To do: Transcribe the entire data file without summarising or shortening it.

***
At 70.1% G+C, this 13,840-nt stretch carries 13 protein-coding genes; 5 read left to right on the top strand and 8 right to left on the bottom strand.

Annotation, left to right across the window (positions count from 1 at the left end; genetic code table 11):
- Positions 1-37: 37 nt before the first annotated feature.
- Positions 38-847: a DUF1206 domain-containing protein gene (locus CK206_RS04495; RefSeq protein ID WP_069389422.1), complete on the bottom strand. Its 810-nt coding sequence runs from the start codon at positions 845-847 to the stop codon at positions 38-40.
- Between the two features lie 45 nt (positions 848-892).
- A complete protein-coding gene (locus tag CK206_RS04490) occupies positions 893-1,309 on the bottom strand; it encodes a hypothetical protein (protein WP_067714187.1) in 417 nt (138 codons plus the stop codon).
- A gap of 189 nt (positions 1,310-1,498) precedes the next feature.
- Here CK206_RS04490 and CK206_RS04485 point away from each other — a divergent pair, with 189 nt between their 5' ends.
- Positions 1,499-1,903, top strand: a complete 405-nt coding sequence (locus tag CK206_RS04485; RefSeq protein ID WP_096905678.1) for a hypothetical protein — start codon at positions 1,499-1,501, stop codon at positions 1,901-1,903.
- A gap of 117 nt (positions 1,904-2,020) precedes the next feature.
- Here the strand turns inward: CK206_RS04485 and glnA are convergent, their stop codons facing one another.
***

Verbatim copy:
At 70.1% G+C, this 13,840-nt stretch carries 13 protein-coding genes; 5 read left to right on the top strand and 8 right to left on the bottom strand.

Annotation, left to right across the window (positions count from 1 at the left end; genetic code table 11):
- Positions 1-37: 37 nt before the first annotated feature.
- Positions 38-847: a DUF1206 domain-containing protein gene (locus CK206_RS04495; RefSeq protein ID WP_069389422.1), complete on the bottom strand. Its 810-nt coding sequence runs from the start codon at positions 845-847 to the stop codon at positions 38-40.
- Between the two features lie 45 nt (positions 848-892).
- A complete protein-coding gene (locus tag CK206_RS04490) occupies positions 893-1,309 on the bottom strand; it encodes a hypothetical protein (protein WP_067714187.1) in 417 nt (138 codons plus the stop codon).
- A gap of 189 nt (positions 1,310-1,498) precedes the next feature.
- Here CK206_RS04490 and CK206_RS04485 point away from each other — a divergent pair, with 189 nt between their 5' ends.
- Positions 1,499-1,903, top strand: a complete 405-nt coding sequence (locus tag CK206_RS04485; RefSeq protein ID WP_096905678.1) for a hypothetical protein — start codon at positions 1,499-1,501, stop codon at positions 1,901-1,903.
- A gap of 117 nt (positions 1,904-2,020) precedes the next feature.
- Here the strand turns inward: CK206_RS04485 and glnA are convergent, their stop codons facing one another.